On 1 March, Luftwaffe General Denmark proposed moving Stab FAG 1 up to Grove; he also wanted to move 1.(F)/5 from Neubiberg to the same airfield and to subordinate it to FAG 1. Gen.d.A. responded by telegram next day and the upshot was that Stab FAG 1 moved to Wittmundhafen on the 9th.

NOTE: The status of Stab, 1. and 2./FAG 5 seems to have been the subject of continuing debate and/or indecision in early 1945. This was probably attributable to the intended reactivation of some of their Ju 290s to support the projected strike against Scapa Flow, Operation Drachenhöhle.

On 2 March, an Arado of 1.(F)/123 flew a reconnaissance check on the Humber Estuary and took photographs of Hull. The Staffel was ordered to cover harbours from Hull to Dover again the next day target but confirmation that it did so is lacking. In any event, another unit would now take on the task. The British Air Operational Watch for the next day noted that “an Ar 234 was again to make a flight from Stavanger” but offered no further detail.

On 4 March Gen.d.A. noted that reconnaissance Ar 234s would be ready for operations from Stavanger in six days’ time: U-boat command was to pass requests for coverage direct to Luftwaffe General Norway.

On the 6th an Ar 234 took off from Stavanger at 08.45 GMT for a non-operational flight northward. Meanwhile that day, Luftwaffenkommando West instructed that 1.(F)/33 (at Wittmundhafen, under Luftwaffe General Denmark) would be covering the harbours, convoy routes and ground organisation of south eastern England “beyond the southern recce boundary as far as London inclusive [and therefore] all 1.(F)/123’s special tasks concerning recce of England” would lapse. The 1.(F)/33’s new CO was Hptm. Heinz Hattan, appointed on 26 February by swapping places with Hptm. Hermann Holert who succeeded Hattan as Kapitän of 1.(F)/100. On 17 March however, Gen. der Aufklärungsflieger's diary noted: "Hptm. [Christian] Jährig, 3.(F)/123, to 1.(F)/33 as Staffelkapitän."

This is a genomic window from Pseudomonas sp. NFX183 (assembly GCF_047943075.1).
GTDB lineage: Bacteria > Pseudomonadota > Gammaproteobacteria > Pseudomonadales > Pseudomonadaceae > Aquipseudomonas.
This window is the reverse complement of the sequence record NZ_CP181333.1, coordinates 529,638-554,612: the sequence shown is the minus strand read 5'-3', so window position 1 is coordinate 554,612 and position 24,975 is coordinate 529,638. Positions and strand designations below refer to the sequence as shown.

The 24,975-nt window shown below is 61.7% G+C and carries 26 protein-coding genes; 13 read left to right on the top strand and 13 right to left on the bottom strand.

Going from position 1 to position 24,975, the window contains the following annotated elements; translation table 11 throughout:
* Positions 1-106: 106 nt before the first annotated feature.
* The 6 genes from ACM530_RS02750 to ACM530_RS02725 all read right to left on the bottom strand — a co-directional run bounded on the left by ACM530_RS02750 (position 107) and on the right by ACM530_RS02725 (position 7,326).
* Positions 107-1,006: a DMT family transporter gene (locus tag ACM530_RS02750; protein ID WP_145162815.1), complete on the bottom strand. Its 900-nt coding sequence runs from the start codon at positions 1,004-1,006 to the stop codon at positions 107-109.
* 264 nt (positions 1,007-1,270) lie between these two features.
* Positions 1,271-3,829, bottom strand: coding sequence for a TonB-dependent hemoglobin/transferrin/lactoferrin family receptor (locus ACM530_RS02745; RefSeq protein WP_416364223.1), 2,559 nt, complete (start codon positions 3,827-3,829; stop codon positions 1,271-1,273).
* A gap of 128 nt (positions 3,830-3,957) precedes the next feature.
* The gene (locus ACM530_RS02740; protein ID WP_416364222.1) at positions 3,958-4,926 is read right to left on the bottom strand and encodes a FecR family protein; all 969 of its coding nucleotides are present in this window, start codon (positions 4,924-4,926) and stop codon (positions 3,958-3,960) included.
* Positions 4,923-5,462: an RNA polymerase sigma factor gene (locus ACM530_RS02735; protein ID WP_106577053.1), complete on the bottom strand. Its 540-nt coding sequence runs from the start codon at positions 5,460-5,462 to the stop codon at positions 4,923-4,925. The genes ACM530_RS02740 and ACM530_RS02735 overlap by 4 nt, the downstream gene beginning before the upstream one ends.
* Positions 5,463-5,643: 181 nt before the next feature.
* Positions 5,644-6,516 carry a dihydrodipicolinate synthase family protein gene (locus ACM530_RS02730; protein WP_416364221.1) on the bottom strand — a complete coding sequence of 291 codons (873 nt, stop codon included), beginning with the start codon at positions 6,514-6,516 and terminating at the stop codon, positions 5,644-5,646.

It is not clear whether the 10 March deadline for operations was met but the first missions from Norway that the Allies learned of were flown on the 23rd. Two Ar 234s took off at 13.50 and landed at 16.10 and 16.12 hours. The machine assigned the “southern task” was able to secure photos of the coastal waters from the Firth of Forth down to South Shields and sighted miscellaneous shipping between Dundee and the latter town. The “northern task” was allocated to Hellmut Hetz, his 9V+AH (W.Nr. 140341) needing drop tanks to make the range and rocket assistance to get it into the air. He made landfall north of Aberdeen and made his way towards the Firth of Forth but the Arado developed a fuel leak and an engine overheated, leading to a forced landing at base in which he was badly hurt and the aircraft heavily damaged.FAG5flag

These sorties were reported to the Kriegsmarine by 1.(F)/1, which the Allies had not known was in Norway, let alone equipped with jets — the last they heard, it had been active over the Baltic. In fact this was only a name change (which would not be formalised for another month) and the same pilots and Arados, in the same markings, were operating from Stavanger as before.

The day after Hetz’s accident, an Ar 234 made a reconnaissance of the east coast of Scotland “probably for the benefit of U-boats”, as the British assessed it. This aircraft made sightings as follows:

At 15.26, 8 km. north east of Berwick: six small warships, one large merchant vessel; to the north west, two small merchant vessels; to the south, two small merchantmen.

At 15.37: five merchant ships; to the north, four more proceeding toward Newcastle.

Otherwise, there were only single ships between the Firth of Forth and Middlesbrough.

On the 25th, U-boat command stated that at 15.30 hrs. a German aircraft operating from Norway had seen a total of 21 vessels proceeding independently between Berwick and Hartlepool.

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Article © Nick Beale 2012

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